What next for a national arts policy?

Drawing together the latest research from the Australia Council and A New Approach, Dr Jackie Bailey looks at the future of cultural policy borrowing a few tricks from sport and with ideas for all artists to create change.
What next for a national arts policy? While the future holds many opportunities, the arts sector needs to explore different possibilities. Image Shutterstock.

Dr Jackie Bailey

Wednesday 2 June, 2021

Last year I was part of the team that delivered the Australia Council for the Arts’ national arts and cultural industry consultation, Re-imagine: what next?, looking at what kind of industry we want by 2030, and how to get there. On 26 May 2021, the Australia Council released its summary of our findings.

There’s a lot to unpack in the Re-imagine: what next? report, but for now, I have attempted to ‘summarise the summary’.

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Throughout more than 100 hours of consultation and 1.3 million words of transcripts and submissions, 800 arts practitioners and industry professionals were strident and pretty much unanimous in their answer.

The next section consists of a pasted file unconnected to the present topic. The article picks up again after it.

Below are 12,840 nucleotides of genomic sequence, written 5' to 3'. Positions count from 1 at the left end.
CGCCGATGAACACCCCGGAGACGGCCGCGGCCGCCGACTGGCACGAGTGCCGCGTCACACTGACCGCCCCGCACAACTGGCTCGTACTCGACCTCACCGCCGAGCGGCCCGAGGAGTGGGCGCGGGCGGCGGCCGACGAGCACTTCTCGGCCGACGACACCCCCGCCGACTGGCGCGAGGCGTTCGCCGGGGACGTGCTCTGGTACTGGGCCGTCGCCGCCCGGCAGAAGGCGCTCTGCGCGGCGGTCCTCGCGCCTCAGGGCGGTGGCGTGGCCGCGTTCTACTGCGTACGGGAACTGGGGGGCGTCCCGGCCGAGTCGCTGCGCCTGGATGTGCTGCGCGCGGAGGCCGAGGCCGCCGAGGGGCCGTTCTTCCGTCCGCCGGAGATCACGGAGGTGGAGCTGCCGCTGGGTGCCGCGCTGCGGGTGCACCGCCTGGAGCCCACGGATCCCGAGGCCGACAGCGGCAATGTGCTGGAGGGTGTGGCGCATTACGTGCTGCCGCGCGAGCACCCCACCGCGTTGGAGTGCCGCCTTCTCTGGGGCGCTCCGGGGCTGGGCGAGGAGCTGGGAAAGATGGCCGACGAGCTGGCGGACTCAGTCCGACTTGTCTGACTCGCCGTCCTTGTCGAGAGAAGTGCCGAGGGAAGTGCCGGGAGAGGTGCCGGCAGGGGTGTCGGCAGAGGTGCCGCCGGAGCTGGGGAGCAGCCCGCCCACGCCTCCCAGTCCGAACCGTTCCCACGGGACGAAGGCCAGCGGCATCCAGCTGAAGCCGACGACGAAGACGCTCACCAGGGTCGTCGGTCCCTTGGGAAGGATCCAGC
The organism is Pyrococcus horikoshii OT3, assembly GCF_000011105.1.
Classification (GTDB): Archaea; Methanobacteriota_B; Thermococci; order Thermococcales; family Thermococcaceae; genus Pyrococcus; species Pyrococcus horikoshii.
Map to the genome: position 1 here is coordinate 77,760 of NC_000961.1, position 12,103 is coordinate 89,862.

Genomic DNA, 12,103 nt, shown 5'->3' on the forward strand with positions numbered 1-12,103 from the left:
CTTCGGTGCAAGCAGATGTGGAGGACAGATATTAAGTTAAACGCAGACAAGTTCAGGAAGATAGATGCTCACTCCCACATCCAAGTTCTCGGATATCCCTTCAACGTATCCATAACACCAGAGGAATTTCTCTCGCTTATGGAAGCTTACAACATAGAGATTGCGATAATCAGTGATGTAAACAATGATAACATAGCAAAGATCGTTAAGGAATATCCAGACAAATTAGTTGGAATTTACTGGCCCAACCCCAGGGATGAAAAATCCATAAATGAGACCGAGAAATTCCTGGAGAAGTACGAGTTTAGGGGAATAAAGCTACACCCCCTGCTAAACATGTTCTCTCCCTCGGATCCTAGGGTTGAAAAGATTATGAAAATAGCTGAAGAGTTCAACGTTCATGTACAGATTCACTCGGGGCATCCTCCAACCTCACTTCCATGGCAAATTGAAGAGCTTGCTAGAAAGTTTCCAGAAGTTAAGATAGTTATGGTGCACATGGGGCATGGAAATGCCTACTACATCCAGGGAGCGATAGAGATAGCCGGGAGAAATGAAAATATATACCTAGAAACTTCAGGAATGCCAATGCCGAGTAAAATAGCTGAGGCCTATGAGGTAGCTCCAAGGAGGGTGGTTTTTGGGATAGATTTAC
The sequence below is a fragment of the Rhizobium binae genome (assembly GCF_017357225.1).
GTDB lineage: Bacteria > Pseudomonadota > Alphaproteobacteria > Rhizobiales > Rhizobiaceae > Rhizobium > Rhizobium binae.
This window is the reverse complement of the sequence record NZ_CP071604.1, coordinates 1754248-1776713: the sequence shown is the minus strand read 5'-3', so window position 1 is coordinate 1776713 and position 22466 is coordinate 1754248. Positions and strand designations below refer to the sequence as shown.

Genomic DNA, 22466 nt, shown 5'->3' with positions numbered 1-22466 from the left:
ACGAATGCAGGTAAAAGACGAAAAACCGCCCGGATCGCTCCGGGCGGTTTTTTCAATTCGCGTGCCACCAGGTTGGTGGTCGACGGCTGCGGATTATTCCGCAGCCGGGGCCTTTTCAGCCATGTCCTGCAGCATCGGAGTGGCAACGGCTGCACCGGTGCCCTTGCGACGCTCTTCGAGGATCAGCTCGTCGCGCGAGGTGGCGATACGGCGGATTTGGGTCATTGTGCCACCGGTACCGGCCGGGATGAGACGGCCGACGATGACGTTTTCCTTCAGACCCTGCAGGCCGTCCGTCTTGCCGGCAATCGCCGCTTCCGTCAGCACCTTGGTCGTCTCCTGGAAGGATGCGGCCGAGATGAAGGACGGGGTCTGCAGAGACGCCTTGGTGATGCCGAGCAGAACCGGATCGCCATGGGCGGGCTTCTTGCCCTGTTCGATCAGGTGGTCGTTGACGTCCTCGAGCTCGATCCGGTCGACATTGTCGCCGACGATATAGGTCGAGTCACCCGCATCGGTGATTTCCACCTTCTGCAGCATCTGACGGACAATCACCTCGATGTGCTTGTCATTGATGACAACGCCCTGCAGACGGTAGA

How do we want the industry to look in 2030?

Like the Australian population.

The consultation findings were unequivocal. Artists and arts workers want the industry to go beyond ‘diversity’ and ‘inclusion.’ The industry wants equity and justice for artists from First Nations communities and all racial and cultural backgrounds, gender identities, ages, disabilities, locations, and economic status.

Artists and arts professionals also want the industry to centre artists. This means a living wage for artists, and funding artists and communities rather than institutions or one-off projects. At the same time, artists want the industry to both create and communicate its public value.

How do we get there?

By finding more ways to raise money, shifting existing money and power to be equitable and just, and by creating and communicating genuine public value.

This means shifting investment away from large, Euro-centric organisations and artforms and towards practitioners and audiences from non-white, non-privileged backgrounds. Artists and arts professionals called for the industry to introduce quotas, industry standards and to tie funding to levels of equity and access.